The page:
According to the above-mentioned technique utilizing the ink bridging, it was made possible to print not only on a smooth receiving paper as in the conventional method but also on such a rough paper as mentioned above by means of a thermal transfer printer, which resulted in a further enhancement of utility of the thermal transfer printer.

In such a situation, a printer capable of printing at a high speed of about 100 cps (corresponding to a head moving velocity of about 260 mm/sec) or more was recently put to practical use.

In the case of such a high-speed printer, it was impossible to produce clear images on a rough paper even by using the ink ribbon utilizing the ink bridging and the usable receiving paper was restricted to a smooth paper.

On the other hand, in the case of thermal transfer printers, the distance (hereinafter referred to as "peeling distance") between the position where some portion of the ink ribbon is heated wit the heating head and the position where said heated portion of the ink ribbon is peeled off form the receiving paper (both positions are relative ones with respect to the heating head) or the period of time (hereinafter referred to as "peeling time") between the time when some portion of the ink ribbon is heated with the heating head and the time when said heated portion is peeled off form the receiving paper (herein after, the peeling distance and the peeling time are generically referred to as "peeling condition") varies depending upon kinds of machines. Under the circumstances, there were some cases where an ink ribbon, which was able to provide clear images in a printer with a peeling condition, was not able to provide clear images or absolutely any image in another printed with a different peeling condition.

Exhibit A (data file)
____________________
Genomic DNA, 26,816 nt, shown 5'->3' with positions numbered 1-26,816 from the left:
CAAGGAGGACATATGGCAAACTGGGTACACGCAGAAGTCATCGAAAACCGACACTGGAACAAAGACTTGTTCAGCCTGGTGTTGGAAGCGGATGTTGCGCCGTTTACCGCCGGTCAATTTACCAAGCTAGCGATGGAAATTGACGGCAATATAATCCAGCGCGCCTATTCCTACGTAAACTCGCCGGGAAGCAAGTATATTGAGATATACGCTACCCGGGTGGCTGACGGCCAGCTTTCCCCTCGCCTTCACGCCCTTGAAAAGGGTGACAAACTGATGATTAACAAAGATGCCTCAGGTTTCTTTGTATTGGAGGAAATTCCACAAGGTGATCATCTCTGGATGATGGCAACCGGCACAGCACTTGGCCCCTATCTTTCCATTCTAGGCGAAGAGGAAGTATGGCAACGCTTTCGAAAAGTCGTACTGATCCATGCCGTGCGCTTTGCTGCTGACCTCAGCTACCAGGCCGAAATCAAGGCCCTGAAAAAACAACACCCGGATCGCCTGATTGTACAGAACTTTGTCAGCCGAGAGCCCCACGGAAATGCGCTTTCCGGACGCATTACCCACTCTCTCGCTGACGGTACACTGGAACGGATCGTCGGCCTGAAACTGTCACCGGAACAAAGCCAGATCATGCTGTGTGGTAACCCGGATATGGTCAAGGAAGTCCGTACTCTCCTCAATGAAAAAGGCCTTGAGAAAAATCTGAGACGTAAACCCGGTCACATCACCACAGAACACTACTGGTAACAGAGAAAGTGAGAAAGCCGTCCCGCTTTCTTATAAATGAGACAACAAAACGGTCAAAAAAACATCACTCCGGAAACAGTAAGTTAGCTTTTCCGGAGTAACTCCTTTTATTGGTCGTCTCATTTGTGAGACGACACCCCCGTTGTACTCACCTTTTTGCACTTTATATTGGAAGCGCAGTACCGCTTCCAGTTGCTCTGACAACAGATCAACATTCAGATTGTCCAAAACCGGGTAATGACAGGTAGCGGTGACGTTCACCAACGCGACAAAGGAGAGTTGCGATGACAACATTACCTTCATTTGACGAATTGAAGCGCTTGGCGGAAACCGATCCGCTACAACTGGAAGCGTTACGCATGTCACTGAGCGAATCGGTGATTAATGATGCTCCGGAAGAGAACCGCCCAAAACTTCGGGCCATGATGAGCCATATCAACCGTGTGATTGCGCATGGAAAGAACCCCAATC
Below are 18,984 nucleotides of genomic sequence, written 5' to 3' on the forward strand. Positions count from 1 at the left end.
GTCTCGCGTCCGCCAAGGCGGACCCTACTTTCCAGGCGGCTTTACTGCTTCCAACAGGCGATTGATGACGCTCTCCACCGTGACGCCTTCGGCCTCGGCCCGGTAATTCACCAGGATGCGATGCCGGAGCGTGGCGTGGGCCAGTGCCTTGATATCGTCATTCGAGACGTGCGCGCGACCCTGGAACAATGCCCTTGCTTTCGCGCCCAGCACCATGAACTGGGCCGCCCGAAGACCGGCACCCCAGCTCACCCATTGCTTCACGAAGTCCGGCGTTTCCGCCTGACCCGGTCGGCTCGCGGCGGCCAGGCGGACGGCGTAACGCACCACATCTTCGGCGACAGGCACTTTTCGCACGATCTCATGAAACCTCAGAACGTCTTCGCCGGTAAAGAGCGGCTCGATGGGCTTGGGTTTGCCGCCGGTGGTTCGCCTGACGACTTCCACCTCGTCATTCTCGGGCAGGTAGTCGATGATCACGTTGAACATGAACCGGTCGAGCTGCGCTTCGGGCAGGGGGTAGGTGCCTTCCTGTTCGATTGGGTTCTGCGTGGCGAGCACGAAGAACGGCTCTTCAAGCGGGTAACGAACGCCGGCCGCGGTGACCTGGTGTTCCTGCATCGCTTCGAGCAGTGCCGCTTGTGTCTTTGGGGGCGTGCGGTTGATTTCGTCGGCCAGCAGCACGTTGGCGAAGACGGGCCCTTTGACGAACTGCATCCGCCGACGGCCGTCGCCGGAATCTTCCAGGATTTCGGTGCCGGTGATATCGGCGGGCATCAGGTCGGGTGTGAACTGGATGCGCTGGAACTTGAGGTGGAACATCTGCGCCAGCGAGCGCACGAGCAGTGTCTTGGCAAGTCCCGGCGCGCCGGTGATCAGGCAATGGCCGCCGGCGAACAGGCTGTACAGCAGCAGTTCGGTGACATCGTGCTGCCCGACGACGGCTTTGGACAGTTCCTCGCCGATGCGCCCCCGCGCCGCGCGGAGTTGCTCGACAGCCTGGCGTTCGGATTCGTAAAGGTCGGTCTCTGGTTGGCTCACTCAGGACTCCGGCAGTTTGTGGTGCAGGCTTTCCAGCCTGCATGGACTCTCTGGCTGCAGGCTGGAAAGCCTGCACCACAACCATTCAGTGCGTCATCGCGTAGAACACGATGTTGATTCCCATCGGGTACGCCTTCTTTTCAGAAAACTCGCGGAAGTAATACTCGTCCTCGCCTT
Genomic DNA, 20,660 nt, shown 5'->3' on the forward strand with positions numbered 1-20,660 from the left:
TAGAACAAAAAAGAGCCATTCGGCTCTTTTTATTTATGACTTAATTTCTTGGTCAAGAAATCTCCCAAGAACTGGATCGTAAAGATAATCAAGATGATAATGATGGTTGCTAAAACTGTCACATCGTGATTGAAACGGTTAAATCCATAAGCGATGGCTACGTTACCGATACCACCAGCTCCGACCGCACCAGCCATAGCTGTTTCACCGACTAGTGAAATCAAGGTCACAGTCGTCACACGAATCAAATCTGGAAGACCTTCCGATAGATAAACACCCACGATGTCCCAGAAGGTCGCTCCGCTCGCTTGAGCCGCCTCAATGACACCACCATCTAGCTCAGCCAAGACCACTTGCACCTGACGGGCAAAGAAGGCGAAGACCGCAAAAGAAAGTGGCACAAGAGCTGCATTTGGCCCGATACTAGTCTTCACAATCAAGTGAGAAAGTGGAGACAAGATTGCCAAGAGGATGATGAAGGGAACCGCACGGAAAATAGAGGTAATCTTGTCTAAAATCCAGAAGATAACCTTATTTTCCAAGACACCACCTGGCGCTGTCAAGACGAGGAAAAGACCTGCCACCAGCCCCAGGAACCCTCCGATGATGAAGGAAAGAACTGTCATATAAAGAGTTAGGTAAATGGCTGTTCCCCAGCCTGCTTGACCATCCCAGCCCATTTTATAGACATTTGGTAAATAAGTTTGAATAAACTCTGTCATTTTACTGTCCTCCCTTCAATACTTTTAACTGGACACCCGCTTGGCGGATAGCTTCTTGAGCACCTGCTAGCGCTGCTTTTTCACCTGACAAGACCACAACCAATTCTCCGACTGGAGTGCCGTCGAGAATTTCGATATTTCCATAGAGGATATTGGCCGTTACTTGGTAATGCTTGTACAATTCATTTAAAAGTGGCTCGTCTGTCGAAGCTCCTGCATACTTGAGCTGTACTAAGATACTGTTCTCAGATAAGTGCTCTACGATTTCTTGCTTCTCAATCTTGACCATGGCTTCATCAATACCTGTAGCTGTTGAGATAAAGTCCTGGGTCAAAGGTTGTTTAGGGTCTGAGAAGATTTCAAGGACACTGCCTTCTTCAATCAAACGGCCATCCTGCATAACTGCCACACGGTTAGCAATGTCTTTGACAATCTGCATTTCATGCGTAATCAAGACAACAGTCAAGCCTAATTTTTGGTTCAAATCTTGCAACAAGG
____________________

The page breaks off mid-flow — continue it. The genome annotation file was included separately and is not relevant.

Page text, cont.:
It is an object of the present invention to provide an ink ribbon for thermal transfer printer capable of providing clear images not only n a smooth paper but also on a rough paper even in a high-speed printing or even on printers with different peeling conditions.

This and other objects will become apparent from the description hereinafter.

SUMMARY OF THE INVENTION

The present invention provides an ink ribbon for a thermal transfer printer comprising a foundation and a thermal transfer layer provided on the foundation, portions of which layer are selectively softened or melted to be transferred to a receiving medium by selectively controlling the heat generation of a plurality f heating elements provide on a heating head,

said thermal transfer layer comprising a colored layer containing a wax-like substance as a main component of the vehicle thereof, and a thermoplastic adhesive layer having a film-forming property provided on the surface of the colored layer,

said thermoplastic adhesive layer having a melt viscosity of 1104 to 5106 cP at a temperature by 40 C. higher than the softening temperature of the adhesive layer, a softening temperature of 45 to 90 C., a solidifying temperature of 25 to 65 C., and a temperature difference of at least 10 C. between said softening temperature and said solidifying temperature.